Oct 9, 2012 - Research

The Genetics of Nearsightedness, Stretch Marks, and Motion Sickness

Amy Kiefer is a Survey Research Manager at 23andMe. She joined the company in 2008.

What do nearsightedness, stretch marks, and motion sickness have to do with each other? They don’t appear to be genetically related – at least not according to our in-house statistical geneticists – but all of them are relatively common and annoying. These three conditions are also making 23andMe scientists happy since all of them are hot on the research wagon!

Scientists at 23andMe are gearing up for the annual American Society of Human Genetics
(ASHG) meeting and will be presenting on all of these topics. Here are some highlights:

Are My Genes Making me Myopic?

Myopia, or nearsightedness, is thought to be highly heritable – if your mother wore glasses to see the chalkboard chances are you might need them – but until now scientists have only known a little about the underlying genetics.

23andMe scientist Amy Kiefer* will present results from a genetic study carried out with data from 23,000 nearsighted customers and 16,000 controls, all with European ancestry. The analysis identified associations between 17 genetic factors and myopia and replicated the only two previously identified associations in Europeans. Many of the new factors are located in genes that play important roles in eye development and function. This analysis is the largest ever gene association study on this topic.

Making a Stretch for My Genes

Some of us are all too familiar with stretch marks – red or white lines that appear on the skin, often after pregnancy. The appearance of these marks has encouraged many to open their wallets (to the tune of $5-10 billion annually) and fill their cupboards with cosmetics that claim to prevent or treat stretch marks.

But despite the range of products promising to “make those lines vanish”, very little is understood about what causes them in the first place. And up until 23andMe took a stab, no genetic factors had been associated with stretch marks in the general population.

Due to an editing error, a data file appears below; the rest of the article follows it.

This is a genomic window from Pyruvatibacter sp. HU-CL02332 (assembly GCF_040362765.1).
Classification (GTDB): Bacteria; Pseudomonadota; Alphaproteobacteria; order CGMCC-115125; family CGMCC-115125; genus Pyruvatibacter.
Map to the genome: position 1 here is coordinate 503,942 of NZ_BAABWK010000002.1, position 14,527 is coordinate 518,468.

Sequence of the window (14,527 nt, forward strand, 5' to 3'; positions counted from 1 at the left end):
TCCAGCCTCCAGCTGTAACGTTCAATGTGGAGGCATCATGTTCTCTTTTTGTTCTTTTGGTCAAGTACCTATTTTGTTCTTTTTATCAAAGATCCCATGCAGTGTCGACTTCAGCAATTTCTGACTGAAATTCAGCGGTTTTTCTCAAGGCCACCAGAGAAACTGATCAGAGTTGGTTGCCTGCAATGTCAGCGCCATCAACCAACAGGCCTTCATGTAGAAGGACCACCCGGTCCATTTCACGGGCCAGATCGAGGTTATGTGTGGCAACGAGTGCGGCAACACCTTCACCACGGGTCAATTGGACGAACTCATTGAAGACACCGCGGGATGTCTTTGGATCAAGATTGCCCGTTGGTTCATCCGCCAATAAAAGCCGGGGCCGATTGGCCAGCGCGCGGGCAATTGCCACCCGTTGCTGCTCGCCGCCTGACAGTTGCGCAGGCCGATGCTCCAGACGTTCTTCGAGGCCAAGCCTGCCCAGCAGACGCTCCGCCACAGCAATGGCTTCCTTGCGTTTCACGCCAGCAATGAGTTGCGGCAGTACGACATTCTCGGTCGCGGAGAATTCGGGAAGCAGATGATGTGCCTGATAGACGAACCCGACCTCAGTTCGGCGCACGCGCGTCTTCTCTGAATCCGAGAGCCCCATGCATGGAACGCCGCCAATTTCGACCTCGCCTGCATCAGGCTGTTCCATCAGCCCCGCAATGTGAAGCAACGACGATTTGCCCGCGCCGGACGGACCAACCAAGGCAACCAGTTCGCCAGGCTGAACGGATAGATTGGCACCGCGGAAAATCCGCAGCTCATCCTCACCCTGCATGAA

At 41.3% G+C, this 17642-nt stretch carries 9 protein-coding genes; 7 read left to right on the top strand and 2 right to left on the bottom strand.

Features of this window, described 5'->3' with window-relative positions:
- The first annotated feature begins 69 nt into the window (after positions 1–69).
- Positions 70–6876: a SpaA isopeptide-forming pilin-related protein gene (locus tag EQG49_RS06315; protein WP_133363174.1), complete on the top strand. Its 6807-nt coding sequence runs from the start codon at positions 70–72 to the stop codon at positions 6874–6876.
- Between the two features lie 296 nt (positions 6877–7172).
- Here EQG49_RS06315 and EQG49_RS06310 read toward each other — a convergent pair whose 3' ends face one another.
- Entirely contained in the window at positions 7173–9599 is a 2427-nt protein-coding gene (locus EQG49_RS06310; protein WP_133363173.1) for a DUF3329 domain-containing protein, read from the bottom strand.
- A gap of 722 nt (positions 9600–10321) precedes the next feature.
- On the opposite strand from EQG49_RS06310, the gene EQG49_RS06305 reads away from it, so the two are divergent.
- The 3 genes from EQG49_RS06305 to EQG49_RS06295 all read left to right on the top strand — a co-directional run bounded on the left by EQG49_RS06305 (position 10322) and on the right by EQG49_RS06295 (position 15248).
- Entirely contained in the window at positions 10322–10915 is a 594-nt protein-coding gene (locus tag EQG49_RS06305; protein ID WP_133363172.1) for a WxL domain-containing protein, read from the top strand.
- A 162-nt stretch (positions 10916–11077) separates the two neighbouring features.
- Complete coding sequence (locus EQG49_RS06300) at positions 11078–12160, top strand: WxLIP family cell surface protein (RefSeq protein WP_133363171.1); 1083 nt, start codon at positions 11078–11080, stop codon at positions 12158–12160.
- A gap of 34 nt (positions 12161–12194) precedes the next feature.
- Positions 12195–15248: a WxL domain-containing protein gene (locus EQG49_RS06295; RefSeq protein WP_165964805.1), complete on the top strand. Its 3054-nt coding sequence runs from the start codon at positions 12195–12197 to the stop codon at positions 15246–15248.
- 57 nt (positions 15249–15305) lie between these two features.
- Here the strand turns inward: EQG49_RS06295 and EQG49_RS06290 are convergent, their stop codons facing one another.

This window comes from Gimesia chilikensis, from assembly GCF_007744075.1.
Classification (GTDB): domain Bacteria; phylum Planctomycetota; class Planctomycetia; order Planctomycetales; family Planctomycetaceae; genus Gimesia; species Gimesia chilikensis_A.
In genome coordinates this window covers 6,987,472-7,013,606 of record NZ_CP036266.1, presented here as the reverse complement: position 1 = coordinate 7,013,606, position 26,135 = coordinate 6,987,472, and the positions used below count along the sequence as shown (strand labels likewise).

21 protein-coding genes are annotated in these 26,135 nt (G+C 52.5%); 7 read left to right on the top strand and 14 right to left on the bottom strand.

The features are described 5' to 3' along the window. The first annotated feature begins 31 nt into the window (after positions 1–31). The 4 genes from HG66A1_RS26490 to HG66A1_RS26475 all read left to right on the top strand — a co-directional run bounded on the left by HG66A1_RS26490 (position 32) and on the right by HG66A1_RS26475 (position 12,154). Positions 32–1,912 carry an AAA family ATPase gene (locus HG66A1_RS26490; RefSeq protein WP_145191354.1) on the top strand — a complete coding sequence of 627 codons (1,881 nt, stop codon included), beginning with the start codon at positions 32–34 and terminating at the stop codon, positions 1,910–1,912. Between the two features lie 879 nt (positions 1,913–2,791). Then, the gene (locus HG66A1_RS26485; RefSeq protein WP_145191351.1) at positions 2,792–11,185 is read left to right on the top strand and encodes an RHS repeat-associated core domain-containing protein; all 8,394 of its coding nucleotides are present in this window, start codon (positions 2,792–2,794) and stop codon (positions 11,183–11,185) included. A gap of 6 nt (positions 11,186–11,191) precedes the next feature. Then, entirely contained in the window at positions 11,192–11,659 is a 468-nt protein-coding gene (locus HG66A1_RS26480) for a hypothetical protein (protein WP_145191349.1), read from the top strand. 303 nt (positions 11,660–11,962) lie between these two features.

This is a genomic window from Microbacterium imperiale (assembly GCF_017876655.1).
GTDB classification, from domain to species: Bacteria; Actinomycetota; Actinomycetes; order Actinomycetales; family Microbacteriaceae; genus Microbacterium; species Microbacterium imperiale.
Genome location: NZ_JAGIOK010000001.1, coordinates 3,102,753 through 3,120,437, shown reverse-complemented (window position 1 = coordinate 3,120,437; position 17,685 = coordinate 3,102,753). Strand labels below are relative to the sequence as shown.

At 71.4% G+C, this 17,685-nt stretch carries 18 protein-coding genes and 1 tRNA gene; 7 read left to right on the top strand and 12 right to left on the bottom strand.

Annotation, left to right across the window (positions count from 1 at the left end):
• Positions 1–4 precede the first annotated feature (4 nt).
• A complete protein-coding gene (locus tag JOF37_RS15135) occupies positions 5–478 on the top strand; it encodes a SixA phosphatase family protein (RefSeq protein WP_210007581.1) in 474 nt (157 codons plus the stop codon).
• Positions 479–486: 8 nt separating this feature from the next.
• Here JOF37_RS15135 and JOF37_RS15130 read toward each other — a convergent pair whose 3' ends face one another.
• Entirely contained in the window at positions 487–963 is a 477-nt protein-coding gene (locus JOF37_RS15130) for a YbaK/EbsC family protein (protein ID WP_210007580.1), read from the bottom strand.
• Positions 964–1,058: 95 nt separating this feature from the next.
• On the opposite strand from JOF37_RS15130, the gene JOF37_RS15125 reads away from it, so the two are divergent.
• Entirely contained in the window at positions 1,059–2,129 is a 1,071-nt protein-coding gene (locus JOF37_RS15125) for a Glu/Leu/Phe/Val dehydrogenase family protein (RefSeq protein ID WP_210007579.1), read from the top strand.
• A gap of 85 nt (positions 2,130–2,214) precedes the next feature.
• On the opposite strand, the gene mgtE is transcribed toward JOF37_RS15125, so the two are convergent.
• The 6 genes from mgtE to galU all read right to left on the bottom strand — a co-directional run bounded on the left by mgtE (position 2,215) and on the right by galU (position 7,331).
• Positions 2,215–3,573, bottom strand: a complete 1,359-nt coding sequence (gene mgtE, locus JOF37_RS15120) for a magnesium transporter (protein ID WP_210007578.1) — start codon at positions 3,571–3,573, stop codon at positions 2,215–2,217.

Meghan Mullins* from 23andMe will present results from a genetic study with 30,000 customers who responded to the following question on the 23andMe website: “Do you have stretch marks on your hips, thighs, or backs of your arms? Yes/No/I’m not sure”. The analysis identified an association between stretch marks and a variant near a gene called elastin. Defects in the elastin gene are known to affect the integrity of the skin as well as cause heart defects. This study also identified an association between stretch marks and a variant in a protein called SRPX, but more work is needed to understand how this protein could play a role in this condition.

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The results presented in this post were made possible because of 23andMe customers. 23andMe offers a variety of ways for customers to contribute to research – all it takes is a little bit of spit and the willingness to answer web-based questionnaires. What you get back is the knowledge that you’ve personally helped move science forward.

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A Motion for the Genetics of Motion Sickness

Roughly one in three individuals is highly susceptible to motion sickness; the remaining two-thirds of the population may experience motion sickness if the conditions are extreme. We understand what provokes motion sickness – traveling in cars, boats, planes, and also more unusual modes of transportation like skiing or riding a camel. Partaking in simulator experiments, for instance those carried out by the US Air Force and NASA, and escaping into virtual reality environments (aka playing video games) can also provoke motion sickness.

It’s estimated that up to 70% of a person’s risk for motion sickness is due to genetics, but the genetics of motion sickness has been very poorly understood … until now.

23andMe scientist Bethann Hromatka* will present results from a genetic study of nearly 37,000 customers who were surveyed about motion sickness. The analysis identified 14 genetic associations with motion sickness that fall into a few different biological categories. Three genetic variants are involved in development, including development of the eye and ear. Other variants are involved neurological processes and glucose/insulin regulation.

*Numerous 23andMe employees contributed to these studies. Statistical geneticist Nicholas Eriksson carried out the genetic analyses and others on the 23andMe Research Team contributed to survey design, data analysis, and scientific review.

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